Tremendous Growth in the ‘App-mosphere’


Recently,  Apple celebrated the six years since opening its App Store. Since then, total global app sales have grown to $30 billion and show no signs of stopping. Analysts expect total sales to reach the $100 billion range by 2020.

Research measurement firm, Nielsen reports U.S. Android and iPhone users spent 65 percent more time with apps at the end of 2013 compared with 2011.

When comparing Apple and Android app accomplishments, Apple seems to be the victor.

“The thing that Apple’s really done well is make apps that can make money for developers. You look at the average app in the app store and it could make anywhere from $100 to $500 per month,” said Dan Costa, editor-in-chief at PCMag.com. “In the Android store, in Google Play, the apps just don’t make as much money and that’s because of the how their monetization strategy is structured,” Costa added.

What’s the group taking the sector to higher heights? Game makers. Almost 85 percent of all profit making apps are games, according to Costa.

“They all tend to be casual games. They wind up coming up with a model that really kind of works and then you see a slew of imitators hit the market and those could make a lot of money as well,” said Costa.

“Candy Crush,” “Clash of Clans” and “Threes” puzzle app, make the top 10 list of popular games.

Costa said the quintessential winner in the app economy is Uber, the venture funded start-up and transportation network company.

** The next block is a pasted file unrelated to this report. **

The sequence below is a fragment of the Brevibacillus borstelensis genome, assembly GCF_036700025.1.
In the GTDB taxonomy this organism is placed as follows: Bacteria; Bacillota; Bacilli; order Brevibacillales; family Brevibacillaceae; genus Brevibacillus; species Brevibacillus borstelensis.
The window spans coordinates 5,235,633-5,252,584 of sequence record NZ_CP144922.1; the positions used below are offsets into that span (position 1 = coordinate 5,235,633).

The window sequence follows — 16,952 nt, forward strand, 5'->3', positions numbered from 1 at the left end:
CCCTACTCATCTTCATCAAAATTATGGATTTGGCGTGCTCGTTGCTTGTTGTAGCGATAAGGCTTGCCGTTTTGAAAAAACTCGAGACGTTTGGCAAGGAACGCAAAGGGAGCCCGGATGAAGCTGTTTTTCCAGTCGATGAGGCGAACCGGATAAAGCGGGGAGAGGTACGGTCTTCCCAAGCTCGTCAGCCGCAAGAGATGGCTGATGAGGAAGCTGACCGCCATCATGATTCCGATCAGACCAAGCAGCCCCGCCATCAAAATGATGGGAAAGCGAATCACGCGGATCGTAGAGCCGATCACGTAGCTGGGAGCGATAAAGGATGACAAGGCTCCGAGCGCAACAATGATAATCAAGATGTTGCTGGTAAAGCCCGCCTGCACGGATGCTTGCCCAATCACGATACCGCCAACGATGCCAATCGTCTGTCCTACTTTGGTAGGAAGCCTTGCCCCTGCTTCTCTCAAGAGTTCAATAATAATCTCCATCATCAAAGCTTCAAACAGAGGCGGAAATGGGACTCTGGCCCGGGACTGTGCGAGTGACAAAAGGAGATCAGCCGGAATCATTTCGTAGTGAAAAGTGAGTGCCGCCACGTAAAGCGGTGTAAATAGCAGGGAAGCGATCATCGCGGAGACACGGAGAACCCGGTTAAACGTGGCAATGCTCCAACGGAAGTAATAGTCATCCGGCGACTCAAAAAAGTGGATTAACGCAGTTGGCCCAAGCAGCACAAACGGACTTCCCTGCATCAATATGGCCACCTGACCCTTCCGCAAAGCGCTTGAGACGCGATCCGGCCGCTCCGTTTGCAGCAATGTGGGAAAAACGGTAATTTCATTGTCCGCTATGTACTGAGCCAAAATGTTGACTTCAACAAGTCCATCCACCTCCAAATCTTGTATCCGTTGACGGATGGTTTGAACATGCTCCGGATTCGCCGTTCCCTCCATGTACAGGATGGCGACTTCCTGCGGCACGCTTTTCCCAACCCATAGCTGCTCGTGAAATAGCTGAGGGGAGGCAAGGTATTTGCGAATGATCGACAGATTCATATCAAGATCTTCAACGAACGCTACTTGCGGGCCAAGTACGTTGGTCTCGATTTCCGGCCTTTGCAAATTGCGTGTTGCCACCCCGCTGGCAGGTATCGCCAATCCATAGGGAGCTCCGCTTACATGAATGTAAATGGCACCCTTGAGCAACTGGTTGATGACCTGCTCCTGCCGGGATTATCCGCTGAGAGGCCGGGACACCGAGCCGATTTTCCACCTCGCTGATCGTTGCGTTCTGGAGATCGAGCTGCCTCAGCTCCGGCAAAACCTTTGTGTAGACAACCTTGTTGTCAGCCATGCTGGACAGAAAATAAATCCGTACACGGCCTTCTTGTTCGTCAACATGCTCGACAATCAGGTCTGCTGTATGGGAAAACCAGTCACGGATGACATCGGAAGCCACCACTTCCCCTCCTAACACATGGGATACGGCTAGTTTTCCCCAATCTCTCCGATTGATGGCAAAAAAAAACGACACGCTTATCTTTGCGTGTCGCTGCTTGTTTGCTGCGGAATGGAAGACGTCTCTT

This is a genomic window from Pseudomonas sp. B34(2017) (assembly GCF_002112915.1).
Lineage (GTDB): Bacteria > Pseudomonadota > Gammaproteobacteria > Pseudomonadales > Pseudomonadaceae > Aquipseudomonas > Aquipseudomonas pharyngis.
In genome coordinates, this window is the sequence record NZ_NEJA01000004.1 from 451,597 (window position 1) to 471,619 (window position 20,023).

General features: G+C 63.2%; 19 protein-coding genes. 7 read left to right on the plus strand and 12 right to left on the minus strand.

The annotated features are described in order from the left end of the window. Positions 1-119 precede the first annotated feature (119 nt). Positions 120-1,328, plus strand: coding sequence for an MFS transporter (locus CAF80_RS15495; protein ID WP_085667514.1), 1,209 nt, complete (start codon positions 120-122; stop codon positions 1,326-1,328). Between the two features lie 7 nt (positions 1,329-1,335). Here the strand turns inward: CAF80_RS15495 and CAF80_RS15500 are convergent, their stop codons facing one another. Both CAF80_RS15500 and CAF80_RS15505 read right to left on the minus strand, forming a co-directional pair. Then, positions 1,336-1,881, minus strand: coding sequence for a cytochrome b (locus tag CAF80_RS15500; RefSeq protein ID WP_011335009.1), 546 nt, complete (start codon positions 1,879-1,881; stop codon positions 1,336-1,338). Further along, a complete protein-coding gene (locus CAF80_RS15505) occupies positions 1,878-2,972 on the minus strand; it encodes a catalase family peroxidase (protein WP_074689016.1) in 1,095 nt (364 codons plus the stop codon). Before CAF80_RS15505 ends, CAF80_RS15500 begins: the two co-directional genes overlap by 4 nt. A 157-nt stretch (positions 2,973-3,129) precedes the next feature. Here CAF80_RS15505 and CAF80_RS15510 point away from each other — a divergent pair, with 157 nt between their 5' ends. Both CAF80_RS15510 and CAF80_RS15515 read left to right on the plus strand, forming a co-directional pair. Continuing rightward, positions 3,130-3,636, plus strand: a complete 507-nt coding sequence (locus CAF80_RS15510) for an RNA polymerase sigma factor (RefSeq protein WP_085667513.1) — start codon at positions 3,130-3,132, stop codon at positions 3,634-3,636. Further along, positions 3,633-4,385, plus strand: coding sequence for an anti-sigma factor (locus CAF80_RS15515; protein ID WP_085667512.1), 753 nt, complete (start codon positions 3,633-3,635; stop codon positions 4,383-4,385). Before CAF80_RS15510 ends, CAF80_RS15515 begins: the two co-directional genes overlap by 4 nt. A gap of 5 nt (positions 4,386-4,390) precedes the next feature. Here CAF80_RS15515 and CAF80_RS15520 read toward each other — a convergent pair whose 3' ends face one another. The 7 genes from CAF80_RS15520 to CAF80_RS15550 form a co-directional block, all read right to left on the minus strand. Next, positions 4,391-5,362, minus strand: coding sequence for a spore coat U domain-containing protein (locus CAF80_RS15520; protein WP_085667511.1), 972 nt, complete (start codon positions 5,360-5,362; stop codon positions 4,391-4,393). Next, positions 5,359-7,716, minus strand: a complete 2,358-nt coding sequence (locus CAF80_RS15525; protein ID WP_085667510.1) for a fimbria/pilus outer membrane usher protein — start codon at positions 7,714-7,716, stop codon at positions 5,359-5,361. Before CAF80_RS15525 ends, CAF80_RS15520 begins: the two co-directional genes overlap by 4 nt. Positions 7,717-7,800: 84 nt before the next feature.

“Without the app, that service doesn’t exist and yet it doesn’t just exist in this digital space, it actually disrupts real markets and real services and that’s where it crosses over and becomes a serious money maker so apps that follow that model are the ones that are the most promising, Costa said.

Reprinted by permission

Image credit: CC by Cristiano Betta

About the author: Christina Medici Scolaro

Christina Medici Scolaro is a producer at a CNBC.com. She produces original content and shows for CNBC Digital Workshop including “Save Me”, “Tech Yeah!” and “Big Data Download”. Before joining CNBC, she was a producer for Bloomberg Television.

You are seconds away from signing up for the hottest list in New York Tech!

Join the millions and keep up with the stories shaping entrepreneurship. Sign up today.